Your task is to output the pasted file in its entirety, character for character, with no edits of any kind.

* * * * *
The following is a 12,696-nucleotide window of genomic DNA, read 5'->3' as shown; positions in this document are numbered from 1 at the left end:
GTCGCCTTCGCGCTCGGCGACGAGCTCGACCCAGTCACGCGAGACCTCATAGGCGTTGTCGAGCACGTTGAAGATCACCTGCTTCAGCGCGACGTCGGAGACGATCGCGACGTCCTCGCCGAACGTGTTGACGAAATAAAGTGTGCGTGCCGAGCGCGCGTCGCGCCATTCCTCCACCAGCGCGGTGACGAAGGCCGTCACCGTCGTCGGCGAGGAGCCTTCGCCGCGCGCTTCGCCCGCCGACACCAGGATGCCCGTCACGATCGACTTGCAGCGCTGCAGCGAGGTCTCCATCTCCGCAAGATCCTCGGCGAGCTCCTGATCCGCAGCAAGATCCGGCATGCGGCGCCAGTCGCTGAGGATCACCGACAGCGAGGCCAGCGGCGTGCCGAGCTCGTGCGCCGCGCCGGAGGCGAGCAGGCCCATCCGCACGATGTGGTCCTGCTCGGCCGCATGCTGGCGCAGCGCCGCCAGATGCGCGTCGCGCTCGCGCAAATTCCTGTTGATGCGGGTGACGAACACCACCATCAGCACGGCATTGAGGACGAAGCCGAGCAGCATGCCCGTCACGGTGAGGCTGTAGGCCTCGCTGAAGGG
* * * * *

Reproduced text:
The following is a 12,696-nucleotide window of genomic DNA, read 5'->3' as shown; positions in this document are numbered from 1 at the left end:
GTCGCCTTCGCGCTCGGCGACGAGCTCGACCCAGTCACGCGAGACCTCATAGGCGTTGTCGAGCACGTTGAAGATCACCTGCTTCAGCGCGACGTCGGAGACGATCGCGACGTCCTCGCCGAACGTGTTGACGAAATAAAGTGTGCGTGCCGAGCGCGCGTCGCGCCATTCCTCCACCAGCGCGGTGACGAAGGCCGTCACCGTCGTCGGCGAGGAGCCTTCGCCGCGCGCTTCGCCCGCCGACACCAGGATGCCCGTCACGATCGACTTGCAGCGCTGCAGCGAGGTCTCCATCTCCGCAAGATCCTCGGCGAGCTCCTGATCCGCAGCAAGATCCGGCATGCGGCGCCAGTCGCTGAGGATCACCGACAGCGAGGCCAGCGGCGTGCCGAGCTCGTGCGCCGCGCCGGAGGCGAGCAGGCCCATCCGCACGATGTGGTCCTGCTCGGCCGCATGCTGGCGCAGCGCCGCCAGATGCGCGTCGCGCTCGCGCAAATTCCTGTTGATGCGGGTGACGAACACCACCATCAGCACGGCATTGAGGACGAAGCCGAGCAGCATGCCCGTCACGGTGAGGCTGTAGGCCTCGCTGAAGGG